Being a Christian is not just a matter of personal choice or preference, but a recognition that God has chosen, God has decided, God has preferred, and that he has done so, is no mere accident.

But not only has God chosen us, he has also called us, justified us, and glorified us.

What does this all mean?

That he has called us means that he encounters us in a personal way as someone who can be known and who knows us. This is why God reveals himself in Christ, for in Christ, God shows himself to us, not as some idea or feeling or cosmic force, but as a living, divine person who becomes like us so that he can speak to us as one speaks to a person face to face.

In this way, in Christ, God calls us, but in calling us he also justifies us and this means that he sets us in right relationship with himself. Concretely, this means that he gives us a way of life by which we can know what he wants and live in such a way that our lives will be imbued with meaning and purpose.

To be justified means that you have accepted from Christ a new way of life and are faithful to the expectations and demands of that new way of life. To be justified is to live as a disciple of the Lord Jesus wants you to live. To follow his commandments and do what he asks you to do.

But we are not only chosen, and called, and justified, but we are also glorified.

When the Bible speaks about glory it is referring to God revealing his divine presence to us. So if we are being glorified, it means that is some way God offering his divine presence to us in such a way that his divine presence is becoming part of who we are.

How does this happen? It happens in the Sacraments.

What? How?

Consider this: when we are in relationship with Christ we can share in his divine life. When Christ says in the Gospel he has come to offer us his full and abundant life, this is what he means. He is going to give us something extraordinary- holy communion with his divine life!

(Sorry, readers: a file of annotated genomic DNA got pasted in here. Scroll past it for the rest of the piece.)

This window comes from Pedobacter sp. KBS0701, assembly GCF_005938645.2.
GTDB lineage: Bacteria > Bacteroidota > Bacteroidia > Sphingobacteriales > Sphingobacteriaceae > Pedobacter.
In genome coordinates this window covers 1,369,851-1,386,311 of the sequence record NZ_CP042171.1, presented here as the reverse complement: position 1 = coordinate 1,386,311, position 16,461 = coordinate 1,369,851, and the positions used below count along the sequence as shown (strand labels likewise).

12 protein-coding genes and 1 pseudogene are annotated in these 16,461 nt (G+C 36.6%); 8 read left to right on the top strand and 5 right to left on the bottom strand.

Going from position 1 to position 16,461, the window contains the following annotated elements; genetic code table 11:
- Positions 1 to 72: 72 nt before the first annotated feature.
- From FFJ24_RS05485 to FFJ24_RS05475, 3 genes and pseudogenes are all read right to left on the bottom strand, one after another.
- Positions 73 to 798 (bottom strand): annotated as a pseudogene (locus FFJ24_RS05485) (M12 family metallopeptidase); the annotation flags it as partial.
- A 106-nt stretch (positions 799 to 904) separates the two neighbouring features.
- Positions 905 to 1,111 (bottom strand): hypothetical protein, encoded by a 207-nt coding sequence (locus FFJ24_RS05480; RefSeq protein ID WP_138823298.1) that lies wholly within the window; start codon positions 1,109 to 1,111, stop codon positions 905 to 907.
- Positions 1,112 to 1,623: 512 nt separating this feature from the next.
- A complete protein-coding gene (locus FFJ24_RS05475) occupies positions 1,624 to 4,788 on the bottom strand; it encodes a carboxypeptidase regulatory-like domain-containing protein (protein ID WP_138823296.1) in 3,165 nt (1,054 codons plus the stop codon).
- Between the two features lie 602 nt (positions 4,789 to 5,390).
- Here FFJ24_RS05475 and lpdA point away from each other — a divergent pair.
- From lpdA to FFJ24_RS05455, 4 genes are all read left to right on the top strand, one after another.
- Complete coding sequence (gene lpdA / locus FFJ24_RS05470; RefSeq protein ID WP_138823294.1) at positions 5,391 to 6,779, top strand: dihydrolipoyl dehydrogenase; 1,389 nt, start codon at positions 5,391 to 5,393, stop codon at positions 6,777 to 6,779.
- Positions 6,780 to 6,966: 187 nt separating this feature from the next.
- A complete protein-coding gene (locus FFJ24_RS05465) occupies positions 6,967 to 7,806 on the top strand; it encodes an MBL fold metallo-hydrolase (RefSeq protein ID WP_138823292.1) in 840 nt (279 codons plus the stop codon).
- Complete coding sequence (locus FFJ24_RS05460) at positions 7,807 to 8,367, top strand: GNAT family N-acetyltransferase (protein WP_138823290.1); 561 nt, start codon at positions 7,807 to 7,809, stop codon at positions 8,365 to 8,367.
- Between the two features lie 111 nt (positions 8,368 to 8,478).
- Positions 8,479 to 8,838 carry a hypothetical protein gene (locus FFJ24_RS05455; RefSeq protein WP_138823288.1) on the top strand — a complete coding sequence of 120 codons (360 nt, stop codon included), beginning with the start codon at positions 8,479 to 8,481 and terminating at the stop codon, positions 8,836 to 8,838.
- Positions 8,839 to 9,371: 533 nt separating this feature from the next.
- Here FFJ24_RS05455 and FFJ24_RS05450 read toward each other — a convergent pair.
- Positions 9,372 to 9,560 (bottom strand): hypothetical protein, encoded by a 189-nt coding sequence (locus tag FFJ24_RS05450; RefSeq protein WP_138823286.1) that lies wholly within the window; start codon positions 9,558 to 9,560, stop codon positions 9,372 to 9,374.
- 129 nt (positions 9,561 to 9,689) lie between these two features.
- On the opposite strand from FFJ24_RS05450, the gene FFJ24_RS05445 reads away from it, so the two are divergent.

This holy communion happens to us, not just in a heavenly realm after we die, but right now. How so? In the Sacraments. The Sacraments are not just faith based entertainment or quaint religious customs or symbols of Catholic culture. The Sacraments are privileged occasions when the divine presence of God in Christ meets us in forms what we can see, touch, even taste, and through these forms we are given a share in Christ’s own divine life!

The Sacraments are a personal invitation from God in Christ to know him and to have a relationship with Christ.

In it through our participation in the Sacraments that we are glorified!

Finally, there is Christ the Lord’s Gospel in which he speaks about the mysterious Kingdom of God, a reality so valuable that it is worth giving up everything we have so that we can share in its riches.

The temptation is to think of the Kingdom of God as a spiritual realm far, far away. It’s heaven or something like that.

That’s not what Christ the Lord is talking about. He is talking about something much closer to our lives and our experience. He is talking about a relationship with himself and the Kingdom of God is where this will happen- and this happens, not just in heaven, but even right now!

This relationship with Christ doesn’t just happen in your mind or in your emotions. So where does this relationship happen?

This relationship with Jesus Christ happens in your own life, in your own experience, in this world, right here and right now- in the Sacraments of the Church.

As I said, the Sacraments bear into your own life, indeed into your own body, the divine life and presence of Christ the Lord. Once, Christ the Lord revealed himself in the body of his Incarnation, but now, he reveals himself in the Sacraments of the Church.

The Sacraments are signs, revelations, of God’s Kingdom come- not just in heaven, but right here, right now!

And because these Sacraments are routes of access to the divine life and presence of the Lord Jesus himself they are literally, so valuable that they are worth giving up everything so that we can share in their riches.

Consider what we sacrifice, what we surrender for merely worldly things, things that will ultimately pass away, things that will ultimately fail us, even subvert us. How much we give up for the treasures of the kingdom of this world?

Ask yourself- what have you ever sacrificed, what have you ever surrendered for the treasures of the Kingdom of heaven?

How shrewd our investments are in regards to earthly treasures!

What can be said of our investments in the treasures of the Kingdom of God!


Fifteenth Sunday of Ordinary Time (July 13th, 2014)

Our first scripture for today’s Mass is an excerpt from the Book of the Prophet Isaiah.
The Old Testament Book of the Prophet Isaiah is one of the most beautiful and intricately detailed texts in all the Holy Scriptures. The purpose of the book is to provide a theological interpretation of some of the pivotal events in the history of the Israelites. This means that the prophet is not simply a journalist or historian reporting the facts of what happened, but he is considering events in relation to what he discerns about what God is doing in the arena of human history.